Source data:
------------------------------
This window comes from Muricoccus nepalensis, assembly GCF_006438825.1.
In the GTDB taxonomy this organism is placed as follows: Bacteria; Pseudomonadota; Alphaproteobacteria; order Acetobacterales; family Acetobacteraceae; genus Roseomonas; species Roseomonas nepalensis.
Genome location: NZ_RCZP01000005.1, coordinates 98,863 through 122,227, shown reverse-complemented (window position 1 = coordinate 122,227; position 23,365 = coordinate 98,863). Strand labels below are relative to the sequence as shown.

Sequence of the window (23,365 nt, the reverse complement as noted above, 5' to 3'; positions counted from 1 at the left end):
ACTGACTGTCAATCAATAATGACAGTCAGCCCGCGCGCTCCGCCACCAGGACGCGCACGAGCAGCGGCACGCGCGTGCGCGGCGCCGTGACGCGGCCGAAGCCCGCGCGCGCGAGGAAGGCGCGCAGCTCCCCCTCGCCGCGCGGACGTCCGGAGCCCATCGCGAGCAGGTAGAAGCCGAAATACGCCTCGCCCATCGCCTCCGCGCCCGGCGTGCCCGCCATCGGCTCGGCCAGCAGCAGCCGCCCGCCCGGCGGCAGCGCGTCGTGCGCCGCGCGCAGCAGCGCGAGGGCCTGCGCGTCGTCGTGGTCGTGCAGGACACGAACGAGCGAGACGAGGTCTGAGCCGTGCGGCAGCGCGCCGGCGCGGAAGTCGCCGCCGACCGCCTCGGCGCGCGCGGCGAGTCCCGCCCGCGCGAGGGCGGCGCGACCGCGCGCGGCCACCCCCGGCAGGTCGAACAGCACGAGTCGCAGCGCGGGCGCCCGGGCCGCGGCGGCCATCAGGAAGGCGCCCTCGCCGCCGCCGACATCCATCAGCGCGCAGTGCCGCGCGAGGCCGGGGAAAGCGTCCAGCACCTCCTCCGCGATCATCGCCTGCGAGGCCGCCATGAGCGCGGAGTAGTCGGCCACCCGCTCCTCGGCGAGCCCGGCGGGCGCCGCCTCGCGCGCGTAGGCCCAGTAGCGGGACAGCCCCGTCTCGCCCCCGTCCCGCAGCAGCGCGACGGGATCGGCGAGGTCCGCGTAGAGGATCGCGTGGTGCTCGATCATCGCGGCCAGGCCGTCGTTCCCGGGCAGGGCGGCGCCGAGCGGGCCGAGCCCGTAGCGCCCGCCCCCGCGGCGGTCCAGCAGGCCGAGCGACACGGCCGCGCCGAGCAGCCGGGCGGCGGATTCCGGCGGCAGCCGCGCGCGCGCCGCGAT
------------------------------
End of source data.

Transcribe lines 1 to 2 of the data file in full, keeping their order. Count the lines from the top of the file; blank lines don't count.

This window comes from Muricoccus nepalensis, assembly GCF_006438825.1.
In the GTDB taxonomy this organism is placed as follows: Bacteria; Pseudomonadota; Alphaproteobacteria; order Acetobacterales; family Acetobacteraceae; genus Roseomonas; species Roseomonas nepalensis.